To date, neither dermatology nor global health has received adequate attention in the pharmacogenomics literature. Yet, the skin diseases are very common worldwide and in addition, the skin is frequently afflicted by many infectious diseases that constitute a public health problem. Cutaneous leishmaniasis is a complex vector-borne protozoan infection endemic worldwide in the tropics and the subtropics. It afflicts predominantly low socioeconomic groups who are least able to afford effective drug therapies. It has a diverse clinical spectrum and disease expression that depends on Leishmania protozoan species, vector virulence factors and host immune responses. Despite a myriad of therapeutic options, treatment outcomes are vastly variable and characterized by poor drug efficacy and toxicity. Epidemiological studies and inter-ethnic differences in disease presentation suggest genetic susceptibility. Indeed, the family and association studies have identified HLA- and non-HLA gene associations. Progress in leishmaniasis susceptibility gene identification has important implications for defining prognostic markers, identifying novel molecular targets for drug development, and pharmacogenetics-guided stratified therapy. Importantly, the genetic markers that determine those at risk of progressing to the destructive mucocutaneous variant have significant implications for drug selection and allocation. Pharmacogenetic profiling will also impact drug trials of cutaneous leishmaniasis which hitherto have been characterized by poor study design. This paper details the progress and recent developments in host genetics in both the mouse model and human studies of cutaneous leishmaniasis, and discusses the difficulties of extrapolating findings to other clinical phenotypes and endemic regions because of disease complexity and heterogeneity.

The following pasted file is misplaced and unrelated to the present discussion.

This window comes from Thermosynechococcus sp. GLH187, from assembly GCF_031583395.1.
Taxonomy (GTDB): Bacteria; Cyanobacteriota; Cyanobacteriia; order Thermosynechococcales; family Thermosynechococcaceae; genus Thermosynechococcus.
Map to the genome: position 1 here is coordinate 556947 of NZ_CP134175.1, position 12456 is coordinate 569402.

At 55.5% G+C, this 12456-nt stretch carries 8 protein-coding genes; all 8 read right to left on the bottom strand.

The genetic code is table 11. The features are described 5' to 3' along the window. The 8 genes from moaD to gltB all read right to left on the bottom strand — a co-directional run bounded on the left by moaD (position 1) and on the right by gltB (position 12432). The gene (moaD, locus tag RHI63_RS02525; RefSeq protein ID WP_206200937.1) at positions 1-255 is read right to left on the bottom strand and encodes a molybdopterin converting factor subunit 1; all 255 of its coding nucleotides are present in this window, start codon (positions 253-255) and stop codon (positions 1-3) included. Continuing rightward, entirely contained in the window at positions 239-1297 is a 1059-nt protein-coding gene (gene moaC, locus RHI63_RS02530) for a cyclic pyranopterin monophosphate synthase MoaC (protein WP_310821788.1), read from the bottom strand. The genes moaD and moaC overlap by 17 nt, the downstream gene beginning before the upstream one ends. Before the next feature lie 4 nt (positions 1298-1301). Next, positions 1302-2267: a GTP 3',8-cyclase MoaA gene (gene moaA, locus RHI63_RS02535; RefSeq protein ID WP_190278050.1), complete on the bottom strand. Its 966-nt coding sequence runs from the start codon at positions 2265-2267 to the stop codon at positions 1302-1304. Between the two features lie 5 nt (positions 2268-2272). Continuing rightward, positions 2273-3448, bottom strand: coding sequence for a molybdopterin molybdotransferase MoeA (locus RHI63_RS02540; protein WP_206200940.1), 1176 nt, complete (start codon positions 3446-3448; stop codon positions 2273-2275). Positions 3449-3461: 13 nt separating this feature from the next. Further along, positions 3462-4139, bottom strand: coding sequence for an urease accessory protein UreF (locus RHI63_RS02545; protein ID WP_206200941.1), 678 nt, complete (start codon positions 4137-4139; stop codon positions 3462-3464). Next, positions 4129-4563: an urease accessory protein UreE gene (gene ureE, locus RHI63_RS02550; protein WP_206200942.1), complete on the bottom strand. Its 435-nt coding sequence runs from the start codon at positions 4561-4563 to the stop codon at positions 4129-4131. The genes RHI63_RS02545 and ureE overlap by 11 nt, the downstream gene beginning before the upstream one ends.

Keywords: Cutaneous, dermatology, global health, HLA, leishmaniasis, public health genomics, resistance, susceptibility, visceral, Leishmania, mucocutaneous leishmaleishmaniasis (MCL), visceral leishmaniasis (VL), Post-kala-azarazardermal leishmaniasis (PKDL), L. tropica, L. aethiopica
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